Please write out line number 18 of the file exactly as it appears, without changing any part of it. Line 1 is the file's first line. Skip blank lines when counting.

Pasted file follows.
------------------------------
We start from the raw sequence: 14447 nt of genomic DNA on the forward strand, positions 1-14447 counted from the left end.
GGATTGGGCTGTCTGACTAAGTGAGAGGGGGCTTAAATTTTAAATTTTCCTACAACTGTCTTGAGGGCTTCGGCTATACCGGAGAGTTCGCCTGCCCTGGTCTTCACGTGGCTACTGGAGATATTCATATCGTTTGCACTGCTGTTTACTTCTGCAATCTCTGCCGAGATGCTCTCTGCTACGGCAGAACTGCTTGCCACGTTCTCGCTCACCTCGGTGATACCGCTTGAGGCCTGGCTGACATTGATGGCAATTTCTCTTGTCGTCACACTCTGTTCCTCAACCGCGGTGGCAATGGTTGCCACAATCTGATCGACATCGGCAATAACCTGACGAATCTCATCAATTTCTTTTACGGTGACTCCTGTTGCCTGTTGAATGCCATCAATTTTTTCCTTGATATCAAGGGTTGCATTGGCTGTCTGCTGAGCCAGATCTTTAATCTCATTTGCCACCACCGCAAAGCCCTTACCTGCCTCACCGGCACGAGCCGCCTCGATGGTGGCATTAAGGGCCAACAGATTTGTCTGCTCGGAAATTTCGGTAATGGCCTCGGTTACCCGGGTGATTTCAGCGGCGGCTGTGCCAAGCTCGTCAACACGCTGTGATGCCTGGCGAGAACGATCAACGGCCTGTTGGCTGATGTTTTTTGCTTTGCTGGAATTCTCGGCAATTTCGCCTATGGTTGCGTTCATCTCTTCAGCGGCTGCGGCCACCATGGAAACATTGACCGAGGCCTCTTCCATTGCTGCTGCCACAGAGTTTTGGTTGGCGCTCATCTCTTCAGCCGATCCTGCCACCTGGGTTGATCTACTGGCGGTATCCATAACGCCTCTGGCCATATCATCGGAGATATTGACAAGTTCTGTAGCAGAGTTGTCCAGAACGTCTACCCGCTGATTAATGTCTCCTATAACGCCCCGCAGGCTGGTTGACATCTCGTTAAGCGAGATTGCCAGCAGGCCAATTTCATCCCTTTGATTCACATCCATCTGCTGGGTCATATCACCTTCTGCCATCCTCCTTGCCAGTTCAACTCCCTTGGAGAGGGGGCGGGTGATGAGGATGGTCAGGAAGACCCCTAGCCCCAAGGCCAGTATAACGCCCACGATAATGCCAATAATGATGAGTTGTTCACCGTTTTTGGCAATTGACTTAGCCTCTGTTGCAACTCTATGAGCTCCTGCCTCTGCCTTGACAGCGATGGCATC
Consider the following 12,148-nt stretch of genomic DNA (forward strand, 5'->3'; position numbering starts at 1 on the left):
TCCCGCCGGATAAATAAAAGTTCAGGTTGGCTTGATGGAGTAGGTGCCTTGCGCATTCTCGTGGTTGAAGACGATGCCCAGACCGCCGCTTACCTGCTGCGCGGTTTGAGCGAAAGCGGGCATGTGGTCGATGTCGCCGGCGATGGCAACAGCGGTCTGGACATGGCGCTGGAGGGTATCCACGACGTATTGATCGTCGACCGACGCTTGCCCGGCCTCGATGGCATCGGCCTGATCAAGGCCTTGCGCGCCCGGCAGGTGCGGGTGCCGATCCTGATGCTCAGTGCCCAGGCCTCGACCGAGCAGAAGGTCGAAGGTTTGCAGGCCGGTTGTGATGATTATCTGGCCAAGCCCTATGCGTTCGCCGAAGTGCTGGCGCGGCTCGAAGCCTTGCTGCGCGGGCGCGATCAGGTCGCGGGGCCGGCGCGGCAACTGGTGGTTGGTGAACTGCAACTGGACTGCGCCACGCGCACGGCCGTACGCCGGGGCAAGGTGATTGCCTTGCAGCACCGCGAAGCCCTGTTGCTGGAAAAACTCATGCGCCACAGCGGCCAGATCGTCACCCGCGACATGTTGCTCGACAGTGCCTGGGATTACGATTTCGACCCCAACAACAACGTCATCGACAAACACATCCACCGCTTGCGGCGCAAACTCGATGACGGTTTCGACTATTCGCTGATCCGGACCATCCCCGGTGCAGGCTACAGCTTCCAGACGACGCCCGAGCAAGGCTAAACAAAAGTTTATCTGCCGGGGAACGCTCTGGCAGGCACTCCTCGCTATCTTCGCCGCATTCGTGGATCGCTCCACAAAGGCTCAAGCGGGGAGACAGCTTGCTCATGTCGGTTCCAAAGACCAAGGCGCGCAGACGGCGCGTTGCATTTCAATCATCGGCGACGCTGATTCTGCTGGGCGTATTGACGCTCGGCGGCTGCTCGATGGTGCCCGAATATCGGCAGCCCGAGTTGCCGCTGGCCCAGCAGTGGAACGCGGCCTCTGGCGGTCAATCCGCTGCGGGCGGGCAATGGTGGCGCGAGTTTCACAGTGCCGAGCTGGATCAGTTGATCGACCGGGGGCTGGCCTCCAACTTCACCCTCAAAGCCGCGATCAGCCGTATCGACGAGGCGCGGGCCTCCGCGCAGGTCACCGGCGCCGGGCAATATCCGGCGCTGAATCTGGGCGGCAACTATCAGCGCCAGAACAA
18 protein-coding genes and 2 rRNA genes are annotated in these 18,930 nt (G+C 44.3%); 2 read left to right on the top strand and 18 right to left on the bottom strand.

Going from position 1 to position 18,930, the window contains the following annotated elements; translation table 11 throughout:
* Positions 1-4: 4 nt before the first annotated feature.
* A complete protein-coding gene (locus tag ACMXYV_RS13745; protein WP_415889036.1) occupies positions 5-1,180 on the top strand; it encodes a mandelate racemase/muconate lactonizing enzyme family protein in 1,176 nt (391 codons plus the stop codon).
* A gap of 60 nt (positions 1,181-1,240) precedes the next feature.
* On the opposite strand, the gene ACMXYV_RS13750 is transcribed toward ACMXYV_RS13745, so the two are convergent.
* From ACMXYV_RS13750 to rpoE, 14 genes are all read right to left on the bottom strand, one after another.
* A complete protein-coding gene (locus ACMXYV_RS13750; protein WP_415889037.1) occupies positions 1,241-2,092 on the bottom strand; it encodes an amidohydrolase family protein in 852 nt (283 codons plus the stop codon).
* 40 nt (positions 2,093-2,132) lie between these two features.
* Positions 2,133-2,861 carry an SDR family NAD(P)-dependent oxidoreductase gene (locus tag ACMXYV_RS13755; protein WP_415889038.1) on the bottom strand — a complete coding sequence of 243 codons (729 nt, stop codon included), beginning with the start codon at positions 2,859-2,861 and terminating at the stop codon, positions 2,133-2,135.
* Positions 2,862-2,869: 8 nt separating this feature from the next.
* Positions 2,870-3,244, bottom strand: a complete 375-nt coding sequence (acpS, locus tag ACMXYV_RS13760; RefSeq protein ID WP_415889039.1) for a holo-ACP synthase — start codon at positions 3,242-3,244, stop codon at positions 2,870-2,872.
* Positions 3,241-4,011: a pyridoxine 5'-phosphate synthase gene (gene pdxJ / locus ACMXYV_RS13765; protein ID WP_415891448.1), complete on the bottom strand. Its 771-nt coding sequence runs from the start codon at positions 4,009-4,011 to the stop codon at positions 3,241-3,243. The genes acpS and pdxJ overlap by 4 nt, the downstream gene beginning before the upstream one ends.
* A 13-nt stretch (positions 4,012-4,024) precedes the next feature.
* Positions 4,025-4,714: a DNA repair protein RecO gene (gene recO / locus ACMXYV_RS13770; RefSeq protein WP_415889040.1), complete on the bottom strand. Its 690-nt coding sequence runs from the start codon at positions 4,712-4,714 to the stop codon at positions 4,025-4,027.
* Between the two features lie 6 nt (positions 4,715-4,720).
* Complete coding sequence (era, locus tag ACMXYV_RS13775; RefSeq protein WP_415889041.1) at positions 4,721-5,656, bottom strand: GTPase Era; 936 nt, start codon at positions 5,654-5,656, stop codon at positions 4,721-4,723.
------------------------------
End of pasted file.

* A 13-nt stretch (positions 4,012-4,024) precedes the next feature.